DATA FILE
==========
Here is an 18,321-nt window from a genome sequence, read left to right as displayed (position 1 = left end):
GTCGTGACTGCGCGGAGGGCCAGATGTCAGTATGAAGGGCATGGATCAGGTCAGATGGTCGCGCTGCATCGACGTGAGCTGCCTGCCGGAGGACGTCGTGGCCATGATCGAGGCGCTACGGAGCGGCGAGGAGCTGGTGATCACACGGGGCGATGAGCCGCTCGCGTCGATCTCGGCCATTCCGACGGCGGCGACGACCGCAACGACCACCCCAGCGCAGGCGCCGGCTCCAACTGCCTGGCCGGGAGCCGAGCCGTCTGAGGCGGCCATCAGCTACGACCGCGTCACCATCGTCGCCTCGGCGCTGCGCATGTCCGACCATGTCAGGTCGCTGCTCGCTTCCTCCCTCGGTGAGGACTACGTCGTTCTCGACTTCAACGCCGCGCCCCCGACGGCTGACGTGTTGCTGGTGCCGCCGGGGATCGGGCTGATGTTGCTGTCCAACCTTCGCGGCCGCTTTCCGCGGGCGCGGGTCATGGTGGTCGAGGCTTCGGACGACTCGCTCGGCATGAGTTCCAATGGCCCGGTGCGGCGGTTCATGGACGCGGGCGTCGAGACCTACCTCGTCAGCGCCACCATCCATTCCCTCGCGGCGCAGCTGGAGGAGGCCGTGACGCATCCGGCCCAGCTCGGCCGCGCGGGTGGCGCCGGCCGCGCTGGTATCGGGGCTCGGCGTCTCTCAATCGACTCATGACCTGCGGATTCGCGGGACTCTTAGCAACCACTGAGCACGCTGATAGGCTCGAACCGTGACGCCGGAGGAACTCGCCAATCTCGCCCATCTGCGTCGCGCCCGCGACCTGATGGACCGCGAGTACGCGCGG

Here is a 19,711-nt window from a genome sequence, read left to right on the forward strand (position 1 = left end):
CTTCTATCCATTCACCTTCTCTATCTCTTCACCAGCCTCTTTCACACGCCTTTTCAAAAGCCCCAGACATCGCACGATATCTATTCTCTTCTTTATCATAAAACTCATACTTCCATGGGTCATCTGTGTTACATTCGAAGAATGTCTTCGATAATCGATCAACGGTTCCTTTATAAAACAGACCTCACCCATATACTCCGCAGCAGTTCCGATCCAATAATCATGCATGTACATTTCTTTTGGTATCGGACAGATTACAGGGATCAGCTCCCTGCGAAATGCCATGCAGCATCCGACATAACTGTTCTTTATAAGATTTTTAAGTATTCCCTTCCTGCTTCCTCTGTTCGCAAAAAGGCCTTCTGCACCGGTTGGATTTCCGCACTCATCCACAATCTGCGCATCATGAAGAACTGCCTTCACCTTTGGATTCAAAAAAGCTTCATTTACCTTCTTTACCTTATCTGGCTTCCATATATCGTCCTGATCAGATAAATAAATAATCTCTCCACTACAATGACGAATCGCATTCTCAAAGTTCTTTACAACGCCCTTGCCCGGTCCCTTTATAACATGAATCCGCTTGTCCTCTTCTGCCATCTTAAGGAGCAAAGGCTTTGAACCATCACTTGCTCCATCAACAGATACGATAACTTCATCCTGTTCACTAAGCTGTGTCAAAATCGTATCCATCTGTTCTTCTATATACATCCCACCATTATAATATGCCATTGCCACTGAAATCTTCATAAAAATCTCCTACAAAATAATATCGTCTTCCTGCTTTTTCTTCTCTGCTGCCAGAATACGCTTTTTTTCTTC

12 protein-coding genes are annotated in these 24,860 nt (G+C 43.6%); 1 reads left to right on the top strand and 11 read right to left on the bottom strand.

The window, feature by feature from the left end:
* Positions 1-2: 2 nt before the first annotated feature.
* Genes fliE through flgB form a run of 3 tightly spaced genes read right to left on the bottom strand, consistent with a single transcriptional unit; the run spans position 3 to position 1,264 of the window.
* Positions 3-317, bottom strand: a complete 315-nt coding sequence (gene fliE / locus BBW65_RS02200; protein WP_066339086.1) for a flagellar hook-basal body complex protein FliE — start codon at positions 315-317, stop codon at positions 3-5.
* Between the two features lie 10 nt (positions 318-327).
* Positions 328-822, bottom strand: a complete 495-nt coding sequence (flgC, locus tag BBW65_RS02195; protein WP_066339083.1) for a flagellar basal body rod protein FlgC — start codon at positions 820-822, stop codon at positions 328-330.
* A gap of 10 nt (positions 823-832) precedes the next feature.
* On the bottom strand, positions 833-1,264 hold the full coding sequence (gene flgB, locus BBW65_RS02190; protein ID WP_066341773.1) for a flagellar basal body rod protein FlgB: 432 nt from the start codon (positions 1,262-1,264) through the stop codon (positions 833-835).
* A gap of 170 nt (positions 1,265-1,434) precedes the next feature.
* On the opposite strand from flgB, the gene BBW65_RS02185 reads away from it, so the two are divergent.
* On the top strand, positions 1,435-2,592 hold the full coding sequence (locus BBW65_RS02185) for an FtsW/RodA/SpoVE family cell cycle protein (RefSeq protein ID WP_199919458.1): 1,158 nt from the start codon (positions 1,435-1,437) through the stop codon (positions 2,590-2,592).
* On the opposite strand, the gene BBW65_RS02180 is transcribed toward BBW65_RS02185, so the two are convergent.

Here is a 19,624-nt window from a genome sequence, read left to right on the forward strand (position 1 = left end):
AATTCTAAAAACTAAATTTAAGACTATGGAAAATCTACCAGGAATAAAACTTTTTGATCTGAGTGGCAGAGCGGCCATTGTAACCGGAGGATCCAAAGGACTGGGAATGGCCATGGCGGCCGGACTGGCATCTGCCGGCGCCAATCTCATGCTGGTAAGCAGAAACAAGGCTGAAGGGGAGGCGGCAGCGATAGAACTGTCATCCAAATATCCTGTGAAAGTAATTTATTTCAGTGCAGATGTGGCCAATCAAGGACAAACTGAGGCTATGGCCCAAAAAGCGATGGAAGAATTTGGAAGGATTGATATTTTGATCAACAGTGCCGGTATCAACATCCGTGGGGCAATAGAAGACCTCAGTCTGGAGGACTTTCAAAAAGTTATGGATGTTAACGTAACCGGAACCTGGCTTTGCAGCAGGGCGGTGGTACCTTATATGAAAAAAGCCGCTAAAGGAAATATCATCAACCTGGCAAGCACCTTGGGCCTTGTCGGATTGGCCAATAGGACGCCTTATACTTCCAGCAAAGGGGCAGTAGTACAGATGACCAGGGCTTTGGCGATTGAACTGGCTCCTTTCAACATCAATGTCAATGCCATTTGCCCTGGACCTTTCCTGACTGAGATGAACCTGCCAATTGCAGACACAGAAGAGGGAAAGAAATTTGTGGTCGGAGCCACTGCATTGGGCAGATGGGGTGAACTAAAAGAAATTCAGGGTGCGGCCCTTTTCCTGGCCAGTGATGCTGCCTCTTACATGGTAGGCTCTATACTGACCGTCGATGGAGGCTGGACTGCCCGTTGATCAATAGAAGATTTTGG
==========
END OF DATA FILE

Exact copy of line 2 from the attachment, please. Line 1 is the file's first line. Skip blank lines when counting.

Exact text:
GTCGTGACTGCGCGGAGGGCCAGATGTCAGTATGAAGGGCATGGATCAGGTCAGATGGTCGCGCTGCATCGACGTGAGCTGCCTGCCGGAGGACGTCGTGGCCATGATCGAGGCGCTACGGAGCGGCGAGGAGCTGGTGATCACACGGGGCGATGAGCCGCTCGCGTCGATCTCGGCCATTCCGACGGCGGCGACGACCGCAACGACCACCCCAGCGCAGGCGCCGGCTCCAACTGCCTGGCCGGGAGCCGAGCCGTCTGAGGCGGCCATCAGCTACGACCGCGTCACCATCGTCGCCTCGGCGCTGCGCATGTCCGACCATGTCAGGTCGCTGCTCGCTTCCTCCCTCGGTGAGGACTACGTCGTTCTCGACTTCAACGCCGCGCCCCCGACGGCTGACGTGTTGCTGGTGCCGCCGGGGATCGGGCTGATGTTGCTGTCCAACCTTCGCGGCCGCTTTCCGCGGGCGCGGGTCATGGTGGTCGAGGCTTCGGACGACTCGCTCGGCATGAGTTCCAATGGCCCGGTGCGGCGGTTCATGGACGCGGGCGTCGAGACCTACCTCGTCAGCGCCACCATCCATTCCCTCGCGGCGCAGCTGGAGGAGGCCGTGACGCATCCGGCCCAGCTCGGCCGCGCGGGTGGCGCCGGCCGCGCTGGTATCGGGGCTCGGCGTCTCTCAATCGACTCATGACCTGCGGATTCGCGGGACTCTTAGCAACCACTGAGCACGCTGATAGGCTCGAACCGTGACGCCGGAGGAACTCGCCAATCTCGCCCATCTGCGTCGCGCCCGCGACCTGATGGACCGCGAGTACGCGCGG